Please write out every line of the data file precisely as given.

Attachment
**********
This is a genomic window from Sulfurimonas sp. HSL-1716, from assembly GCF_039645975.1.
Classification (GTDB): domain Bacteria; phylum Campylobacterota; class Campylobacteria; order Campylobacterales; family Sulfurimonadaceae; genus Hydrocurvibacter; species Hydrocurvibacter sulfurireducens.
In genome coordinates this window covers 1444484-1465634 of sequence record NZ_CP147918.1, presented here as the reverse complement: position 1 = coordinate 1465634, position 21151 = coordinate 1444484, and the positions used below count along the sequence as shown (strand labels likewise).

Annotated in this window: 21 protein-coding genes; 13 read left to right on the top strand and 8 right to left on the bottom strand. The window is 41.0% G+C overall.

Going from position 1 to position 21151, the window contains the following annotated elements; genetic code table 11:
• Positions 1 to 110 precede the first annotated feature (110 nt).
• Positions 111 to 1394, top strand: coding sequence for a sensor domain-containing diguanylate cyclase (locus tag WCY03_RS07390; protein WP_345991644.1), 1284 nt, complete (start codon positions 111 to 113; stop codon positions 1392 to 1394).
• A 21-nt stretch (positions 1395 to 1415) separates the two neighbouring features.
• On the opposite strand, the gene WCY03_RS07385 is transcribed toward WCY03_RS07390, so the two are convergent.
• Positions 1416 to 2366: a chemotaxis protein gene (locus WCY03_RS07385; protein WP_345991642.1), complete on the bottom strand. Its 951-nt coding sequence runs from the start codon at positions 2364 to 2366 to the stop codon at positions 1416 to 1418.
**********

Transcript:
This is a genomic window from Sulfurimonas sp. HSL-1716, from assembly GCF_039645975.1.
Classification (GTDB): domain Bacteria; phylum Campylobacterota; class Campylobacteria; order Campylobacterales; family Sulfurimonadaceae; genus Hydrocurvibacter; species Hydrocurvibacter sulfurireducens.
In genome coordinates this window covers 1444484-1465634 of sequence record NZ_CP147918.1, presented here as the reverse complement: position 1 = coordinate 1465634, position 21151 = coordinate 1444484, and the positions used below count along the sequence as shown (strand labels likewise).

Annotated in this window: 21 protein-coding genes; 13 read left to right on the top strand and 8 right to left on the bottom strand. The window is 41.0% G+C overall.

Going from position 1 to position 21151, the window contains the following annotated elements; genetic code table 11:
• Positions 1 to 110 precede the first annotated feature (110 nt).
• Positions 111 to 1394, top strand: coding sequence for a sensor domain-containing diguanylate cyclase (locus tag WCY03_RS07390; protein WP_345991644.1), 1284 nt, complete (start codon positions 111 to 113; stop codon positions 1392 to 1394).
• A 21-nt stretch (positions 1395 to 1415) separates the two neighbouring features.
• On the opposite strand, the gene WCY03_RS07385 is transcribed toward WCY03_RS07390, so the two are convergent.
• Positions 1416 to 2366: a chemotaxis protein gene (locus WCY03_RS07385; protein WP_345991642.1), complete on the bottom strand. Its 951-nt coding sequence runs from the start codon at positions 2364 to 2366 to the stop codon at positions 1416 to 1418.